St. Mary’s sets school funding hike at 3 percent -- Gazette.Net



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St. Mary’s public schools are set to receive 3 percent more in funding from local government in the budget proposed by the county commissioners beginning July 1 in the new budget.

At first, three of the St. Mary’s County commissioners agreed on a 5 percent increase Tuesday afternoon, but then the majority shifted to 3 percent. The sheriff’s office will get 5 percent more in its budget.

The commissioners used a base amount of $80.6 million to determine how much to provide in fiscal 2014, which starts July 1.

A 5 percent increase would have brought $84.6 million, excluding money for teacher pensions and retiree benefits. The 3 percent increase for schools is about $83 million, plus another $4 million for teacher pensions and retiree benefits.

The school system requested $86.8 million in county funds, plus the $4 million for pensions and retiree benefits.

In the current budget, the county commissioners provided $85.7 million in local funding to public schools, including those teacher pension and retiree benefit costs.

The commissioners have a reserve of “just under $3 million,” said Elaine Kramer, chief financial officer of St. Mary’s County government, that can be used to adjust the budget after it goes to public hearing in April and before it is finalized in May.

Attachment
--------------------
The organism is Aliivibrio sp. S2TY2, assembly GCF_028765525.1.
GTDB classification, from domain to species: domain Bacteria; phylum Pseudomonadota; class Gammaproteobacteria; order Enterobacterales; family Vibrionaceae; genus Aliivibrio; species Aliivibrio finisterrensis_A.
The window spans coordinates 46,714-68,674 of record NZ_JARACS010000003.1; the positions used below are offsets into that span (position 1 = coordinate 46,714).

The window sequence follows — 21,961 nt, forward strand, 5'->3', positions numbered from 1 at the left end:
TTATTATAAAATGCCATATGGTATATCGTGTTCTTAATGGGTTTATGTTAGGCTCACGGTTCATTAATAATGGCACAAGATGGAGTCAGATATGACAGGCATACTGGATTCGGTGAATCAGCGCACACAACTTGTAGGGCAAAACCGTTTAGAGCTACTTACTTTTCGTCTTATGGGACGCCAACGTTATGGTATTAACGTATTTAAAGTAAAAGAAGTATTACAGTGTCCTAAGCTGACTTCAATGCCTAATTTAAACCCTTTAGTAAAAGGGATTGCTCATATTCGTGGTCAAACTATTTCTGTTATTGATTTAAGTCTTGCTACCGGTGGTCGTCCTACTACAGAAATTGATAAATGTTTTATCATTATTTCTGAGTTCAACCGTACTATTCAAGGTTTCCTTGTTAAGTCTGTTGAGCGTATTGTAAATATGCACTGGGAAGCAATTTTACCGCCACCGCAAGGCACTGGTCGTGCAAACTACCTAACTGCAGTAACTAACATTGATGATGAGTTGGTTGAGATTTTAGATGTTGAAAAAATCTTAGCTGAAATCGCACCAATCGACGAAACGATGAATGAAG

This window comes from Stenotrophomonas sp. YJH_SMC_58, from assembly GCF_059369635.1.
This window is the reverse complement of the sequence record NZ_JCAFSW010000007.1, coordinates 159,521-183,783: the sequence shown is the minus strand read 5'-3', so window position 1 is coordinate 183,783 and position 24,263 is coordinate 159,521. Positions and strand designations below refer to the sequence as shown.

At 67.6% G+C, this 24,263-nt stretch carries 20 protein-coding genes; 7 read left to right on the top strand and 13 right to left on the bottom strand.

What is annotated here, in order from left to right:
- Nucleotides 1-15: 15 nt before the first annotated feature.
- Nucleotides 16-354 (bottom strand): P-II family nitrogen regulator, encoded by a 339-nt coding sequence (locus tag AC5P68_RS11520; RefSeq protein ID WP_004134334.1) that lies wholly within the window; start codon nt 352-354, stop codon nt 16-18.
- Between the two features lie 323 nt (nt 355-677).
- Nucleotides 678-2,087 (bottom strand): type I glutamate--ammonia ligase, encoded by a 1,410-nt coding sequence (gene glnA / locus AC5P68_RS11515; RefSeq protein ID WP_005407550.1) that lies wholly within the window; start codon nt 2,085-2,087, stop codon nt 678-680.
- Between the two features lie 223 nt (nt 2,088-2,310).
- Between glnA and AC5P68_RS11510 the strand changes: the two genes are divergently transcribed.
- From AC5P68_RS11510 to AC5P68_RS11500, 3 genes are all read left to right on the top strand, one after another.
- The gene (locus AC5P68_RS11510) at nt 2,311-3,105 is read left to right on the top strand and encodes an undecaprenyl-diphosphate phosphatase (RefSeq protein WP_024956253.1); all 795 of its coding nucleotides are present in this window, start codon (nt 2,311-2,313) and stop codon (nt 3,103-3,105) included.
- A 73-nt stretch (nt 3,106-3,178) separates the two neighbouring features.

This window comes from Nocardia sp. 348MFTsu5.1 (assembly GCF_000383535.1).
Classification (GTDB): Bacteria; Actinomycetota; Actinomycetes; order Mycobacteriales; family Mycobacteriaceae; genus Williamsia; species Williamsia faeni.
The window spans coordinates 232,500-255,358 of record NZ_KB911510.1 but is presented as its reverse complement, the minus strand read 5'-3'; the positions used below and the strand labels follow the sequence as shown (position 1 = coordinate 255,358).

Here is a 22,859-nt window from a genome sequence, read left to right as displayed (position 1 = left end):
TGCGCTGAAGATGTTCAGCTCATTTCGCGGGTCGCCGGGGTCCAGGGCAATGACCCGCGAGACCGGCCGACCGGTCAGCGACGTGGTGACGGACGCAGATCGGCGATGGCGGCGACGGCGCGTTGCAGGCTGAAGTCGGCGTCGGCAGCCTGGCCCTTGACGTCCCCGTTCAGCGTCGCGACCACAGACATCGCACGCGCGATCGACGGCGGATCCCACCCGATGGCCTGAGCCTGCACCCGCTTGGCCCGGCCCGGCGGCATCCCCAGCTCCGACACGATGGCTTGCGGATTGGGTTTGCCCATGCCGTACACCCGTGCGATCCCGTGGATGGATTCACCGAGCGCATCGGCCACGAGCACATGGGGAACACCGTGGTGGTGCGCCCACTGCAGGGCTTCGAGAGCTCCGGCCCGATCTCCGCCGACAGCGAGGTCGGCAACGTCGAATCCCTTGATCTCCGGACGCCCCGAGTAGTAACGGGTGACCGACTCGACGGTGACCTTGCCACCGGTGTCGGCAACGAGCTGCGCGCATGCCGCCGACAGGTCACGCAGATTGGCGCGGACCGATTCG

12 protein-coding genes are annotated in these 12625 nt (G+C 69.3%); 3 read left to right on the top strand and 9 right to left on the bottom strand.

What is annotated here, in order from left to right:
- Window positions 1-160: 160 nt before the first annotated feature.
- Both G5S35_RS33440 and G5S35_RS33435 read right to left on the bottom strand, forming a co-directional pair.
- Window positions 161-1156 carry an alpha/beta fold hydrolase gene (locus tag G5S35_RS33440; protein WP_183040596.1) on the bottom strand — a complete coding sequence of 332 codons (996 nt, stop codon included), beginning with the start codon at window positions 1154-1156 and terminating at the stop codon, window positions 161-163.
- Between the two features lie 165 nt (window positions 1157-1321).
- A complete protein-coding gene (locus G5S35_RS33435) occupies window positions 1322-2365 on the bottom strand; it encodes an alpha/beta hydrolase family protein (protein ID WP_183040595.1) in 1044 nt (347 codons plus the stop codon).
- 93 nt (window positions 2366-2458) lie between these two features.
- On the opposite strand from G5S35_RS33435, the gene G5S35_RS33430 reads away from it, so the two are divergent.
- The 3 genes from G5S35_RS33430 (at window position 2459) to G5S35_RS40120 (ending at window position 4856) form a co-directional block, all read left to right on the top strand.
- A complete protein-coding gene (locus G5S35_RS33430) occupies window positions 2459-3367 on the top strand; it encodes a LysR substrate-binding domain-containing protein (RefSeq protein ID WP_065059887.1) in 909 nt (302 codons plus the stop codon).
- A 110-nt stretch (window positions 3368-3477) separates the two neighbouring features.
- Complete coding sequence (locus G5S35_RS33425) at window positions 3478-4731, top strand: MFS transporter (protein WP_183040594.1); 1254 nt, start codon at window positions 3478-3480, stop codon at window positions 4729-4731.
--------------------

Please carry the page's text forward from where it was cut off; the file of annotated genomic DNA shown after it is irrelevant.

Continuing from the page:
Three of the commissioners initially wanted this week to build a 5 percent increase in the school budget — President Jack Russell (D), Larry Jarboe (R) and Todd Morgan (R). Commissioners Cindy Jones (R) and Dan Morris (R) stood fast on a 3 percent increase. Morgan eventually compromised for 3 percent and shifted the majority.

“This is not a time to hire new people or start new programs,” Jones said.

The school system in its proposed $191.9 million budget, which also includes state and some federal funding, included money for nine new elementary school teachers and 10 safety and security assistants.

At Monday’s budget work session, Morgan said the school system is a “beta test site for every possible social program that can come out.” With programs ranging from science and technology academies for advanced students to those in danger of dropping out of high school at the Fairlead Academy, Morgan said, “I feel sorry for the kids left in the middle.”

He said he is primarily interested in teacher, principal and support staff compensation, “after last year’s fiasco ... going back changing business cards and giving raises” to administrators.

Three administrators had their job titles changed and were given raises for increased duties last summer. “From last year’s budget, we’re not cutting anybody’s budget,” Morris said. “We’re looking at what they’re asking for versus what we can give them at this time.”

It is up to the board of education to determine how to use the 3 percent increase in local dollars. “We haven’t made specific cuts to the board of education at this point,” Kramer said.